The modern world – at what point you start to date that from is a tricky question – is a place where many are actively avoiding the traditions of the past, especially those of their parents, faith and culture. The Postmodern model gives a certain flexibility in doing so. My path to alleged adulthood is one way to do it – there are others.
But why? Why bother with all this? Why not just accept given wisdom, time-tested ways and paths? The reason for not just blindly accepting the Old Ways is that those ways, the Grand Narratives, have shown themselves to be untrustworthy. Unworthy.
(The fact that many not only abide by these institutions but wish to make them more conservative, more hidebound & dogmatic, is sadly clear – and to me, it’s just as clearly a reaction akin to future shock… running away from the complex range of ideas available, wanting to be told a relatively reassuring Single Truth to follow.)
I think every generation produces kids who just don’t fit their immediate culture – my beloved Tribe of the Strange. I was a fairly extreme case, but not as extreme as some. Where else can kids like I was go to find authenticity, when the ‘authentic’ past paths are shown to be fake at worst, riddled with hypocrisy and venal bias at best?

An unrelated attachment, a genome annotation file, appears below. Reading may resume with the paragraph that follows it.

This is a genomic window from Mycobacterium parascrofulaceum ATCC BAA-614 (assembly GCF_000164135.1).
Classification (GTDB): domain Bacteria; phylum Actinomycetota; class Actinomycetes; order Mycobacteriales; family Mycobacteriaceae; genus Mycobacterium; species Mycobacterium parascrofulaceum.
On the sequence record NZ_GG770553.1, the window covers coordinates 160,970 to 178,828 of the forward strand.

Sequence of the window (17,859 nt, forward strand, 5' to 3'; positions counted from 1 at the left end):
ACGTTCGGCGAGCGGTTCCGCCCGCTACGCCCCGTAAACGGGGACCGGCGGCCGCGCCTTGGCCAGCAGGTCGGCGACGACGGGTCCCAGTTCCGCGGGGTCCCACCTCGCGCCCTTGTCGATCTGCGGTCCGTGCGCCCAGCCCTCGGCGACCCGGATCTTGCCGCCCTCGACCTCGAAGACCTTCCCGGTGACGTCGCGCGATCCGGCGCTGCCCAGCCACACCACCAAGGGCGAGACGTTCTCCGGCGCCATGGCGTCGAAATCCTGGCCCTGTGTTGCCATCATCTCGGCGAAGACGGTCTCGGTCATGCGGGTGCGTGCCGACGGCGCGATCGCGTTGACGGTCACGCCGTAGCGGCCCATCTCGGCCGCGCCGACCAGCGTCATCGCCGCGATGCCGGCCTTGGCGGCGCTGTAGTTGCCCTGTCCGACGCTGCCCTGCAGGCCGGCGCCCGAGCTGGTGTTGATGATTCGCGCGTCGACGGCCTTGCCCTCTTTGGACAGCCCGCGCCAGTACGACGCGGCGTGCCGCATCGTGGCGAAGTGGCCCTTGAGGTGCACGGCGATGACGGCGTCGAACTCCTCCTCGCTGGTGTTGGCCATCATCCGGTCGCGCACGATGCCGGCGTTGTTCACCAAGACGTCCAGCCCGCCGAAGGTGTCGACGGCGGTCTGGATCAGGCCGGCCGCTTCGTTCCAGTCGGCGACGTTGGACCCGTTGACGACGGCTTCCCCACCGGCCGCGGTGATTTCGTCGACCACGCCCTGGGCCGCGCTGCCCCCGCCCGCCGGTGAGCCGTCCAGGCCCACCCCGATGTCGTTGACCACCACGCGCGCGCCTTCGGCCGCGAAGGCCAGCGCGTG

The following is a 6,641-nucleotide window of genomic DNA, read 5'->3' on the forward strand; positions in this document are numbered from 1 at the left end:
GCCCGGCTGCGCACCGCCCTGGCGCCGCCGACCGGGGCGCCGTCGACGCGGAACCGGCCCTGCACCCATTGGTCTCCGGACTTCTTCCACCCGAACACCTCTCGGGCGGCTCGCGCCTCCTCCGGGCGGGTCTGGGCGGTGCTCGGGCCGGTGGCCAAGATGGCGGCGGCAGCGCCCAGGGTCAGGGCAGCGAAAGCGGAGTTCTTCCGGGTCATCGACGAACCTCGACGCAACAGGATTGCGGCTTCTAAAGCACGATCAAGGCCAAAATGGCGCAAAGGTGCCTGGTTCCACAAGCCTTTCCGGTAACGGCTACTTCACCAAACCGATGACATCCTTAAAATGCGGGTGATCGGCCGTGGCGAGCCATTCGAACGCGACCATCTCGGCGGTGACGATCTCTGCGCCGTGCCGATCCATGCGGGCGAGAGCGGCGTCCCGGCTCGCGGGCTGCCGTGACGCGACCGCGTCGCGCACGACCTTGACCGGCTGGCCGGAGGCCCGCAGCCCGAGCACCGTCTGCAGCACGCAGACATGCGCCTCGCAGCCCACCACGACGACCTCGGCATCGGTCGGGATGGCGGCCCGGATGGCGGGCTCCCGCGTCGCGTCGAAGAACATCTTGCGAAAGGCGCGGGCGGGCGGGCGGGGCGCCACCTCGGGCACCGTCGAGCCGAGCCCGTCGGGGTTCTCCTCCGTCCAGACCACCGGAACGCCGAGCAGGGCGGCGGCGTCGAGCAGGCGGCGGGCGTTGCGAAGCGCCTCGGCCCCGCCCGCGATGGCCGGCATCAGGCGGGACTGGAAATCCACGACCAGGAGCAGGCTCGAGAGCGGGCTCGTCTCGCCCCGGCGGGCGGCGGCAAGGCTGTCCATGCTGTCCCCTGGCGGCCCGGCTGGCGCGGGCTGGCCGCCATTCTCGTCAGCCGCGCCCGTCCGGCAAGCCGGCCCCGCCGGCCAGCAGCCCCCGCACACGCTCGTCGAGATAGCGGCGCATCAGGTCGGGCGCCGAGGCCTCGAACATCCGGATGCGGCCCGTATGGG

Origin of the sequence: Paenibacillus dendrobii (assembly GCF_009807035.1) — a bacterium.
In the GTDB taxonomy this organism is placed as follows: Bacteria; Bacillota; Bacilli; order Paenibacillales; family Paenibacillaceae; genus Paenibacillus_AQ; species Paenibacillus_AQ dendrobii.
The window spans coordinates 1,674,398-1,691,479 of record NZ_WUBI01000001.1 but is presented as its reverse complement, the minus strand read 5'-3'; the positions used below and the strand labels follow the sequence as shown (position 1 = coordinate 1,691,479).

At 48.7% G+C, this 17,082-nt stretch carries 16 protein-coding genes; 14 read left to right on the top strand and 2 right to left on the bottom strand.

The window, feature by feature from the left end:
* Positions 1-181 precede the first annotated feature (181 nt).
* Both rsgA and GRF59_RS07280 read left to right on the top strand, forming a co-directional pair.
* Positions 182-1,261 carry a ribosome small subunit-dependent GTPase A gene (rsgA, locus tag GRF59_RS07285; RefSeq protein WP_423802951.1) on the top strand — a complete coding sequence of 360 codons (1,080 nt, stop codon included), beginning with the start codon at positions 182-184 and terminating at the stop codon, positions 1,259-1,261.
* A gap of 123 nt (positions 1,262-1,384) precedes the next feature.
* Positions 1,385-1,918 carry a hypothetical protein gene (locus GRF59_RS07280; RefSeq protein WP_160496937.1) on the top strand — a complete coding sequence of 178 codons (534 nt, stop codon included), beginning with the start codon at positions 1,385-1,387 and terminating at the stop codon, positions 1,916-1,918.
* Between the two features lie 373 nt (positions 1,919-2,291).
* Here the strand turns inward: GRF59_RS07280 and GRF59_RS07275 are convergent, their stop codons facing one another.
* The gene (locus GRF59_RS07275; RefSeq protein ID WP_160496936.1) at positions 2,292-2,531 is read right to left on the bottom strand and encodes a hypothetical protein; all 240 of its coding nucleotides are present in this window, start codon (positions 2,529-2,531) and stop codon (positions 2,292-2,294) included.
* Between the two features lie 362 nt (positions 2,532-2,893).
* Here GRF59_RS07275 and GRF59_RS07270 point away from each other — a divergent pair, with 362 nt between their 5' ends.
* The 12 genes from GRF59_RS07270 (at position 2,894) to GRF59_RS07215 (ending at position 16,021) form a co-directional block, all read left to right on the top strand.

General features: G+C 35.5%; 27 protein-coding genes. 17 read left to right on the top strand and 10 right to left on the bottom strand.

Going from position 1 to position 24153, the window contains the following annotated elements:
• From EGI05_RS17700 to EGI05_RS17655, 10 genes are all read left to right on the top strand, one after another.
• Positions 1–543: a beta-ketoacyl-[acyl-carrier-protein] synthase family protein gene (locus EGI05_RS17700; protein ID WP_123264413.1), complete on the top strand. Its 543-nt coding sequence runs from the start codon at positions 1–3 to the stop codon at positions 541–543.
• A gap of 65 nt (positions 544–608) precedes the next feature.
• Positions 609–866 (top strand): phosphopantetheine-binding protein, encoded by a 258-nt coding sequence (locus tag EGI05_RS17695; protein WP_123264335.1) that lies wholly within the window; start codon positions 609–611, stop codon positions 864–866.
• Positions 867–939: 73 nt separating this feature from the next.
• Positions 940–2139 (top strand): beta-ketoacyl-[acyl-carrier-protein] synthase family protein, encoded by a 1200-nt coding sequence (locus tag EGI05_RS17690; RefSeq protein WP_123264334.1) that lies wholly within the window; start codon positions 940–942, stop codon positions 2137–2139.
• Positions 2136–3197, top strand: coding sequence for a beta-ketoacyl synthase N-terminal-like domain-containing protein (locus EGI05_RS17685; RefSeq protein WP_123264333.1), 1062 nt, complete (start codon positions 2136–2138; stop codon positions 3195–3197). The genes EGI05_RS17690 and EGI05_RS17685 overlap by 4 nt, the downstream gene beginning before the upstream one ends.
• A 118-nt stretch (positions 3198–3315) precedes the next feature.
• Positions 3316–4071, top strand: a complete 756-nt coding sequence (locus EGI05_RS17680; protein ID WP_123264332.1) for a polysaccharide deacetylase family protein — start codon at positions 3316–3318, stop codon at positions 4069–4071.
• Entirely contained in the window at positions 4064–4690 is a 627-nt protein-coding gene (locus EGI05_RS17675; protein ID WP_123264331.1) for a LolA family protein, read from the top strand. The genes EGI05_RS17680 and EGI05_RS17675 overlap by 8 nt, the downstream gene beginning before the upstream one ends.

Once you decide your identity will not simply be a copy of your given kin and culture, you have to make it out of what you find. Affinity groups – fandoms, clubs, gangs, even political parties & churches & protest movements. The stories and songs and moments that stir genuine wonder or terror or other such highly educational, imprint-producing emotions. And once they set in and become your personality core, it doesn’t matter if they’re recent, or jigsaw, or even based on the whole cloth of pop culture and cheesy newage – they’re YOU.
Trouble is, once that’s set, you’re just another bundle of dogma – it’s just a different dogma from your dad. And adding in new layers over this – of fashion (or ironic rejection of fashion) or cause, doesn’t actually help the core.
The tools of chaos magic & multimodel approach – the occult version of applied postmodernism – provide some adaptability in this… but also offer traps to get stuck in, like any set of beliefs.
What makes the difference between a person who consciously sets out to explore alternate models of thought, dress, action as self-improvement, and one who draws on all the same sources just for sake of irony or peer-group membership? Attitude. The ironic hipster stance is a shallow thing. The search for ones authentic self through pop culture, SF & horror & comics & movies & games & even new religious paths can be valid.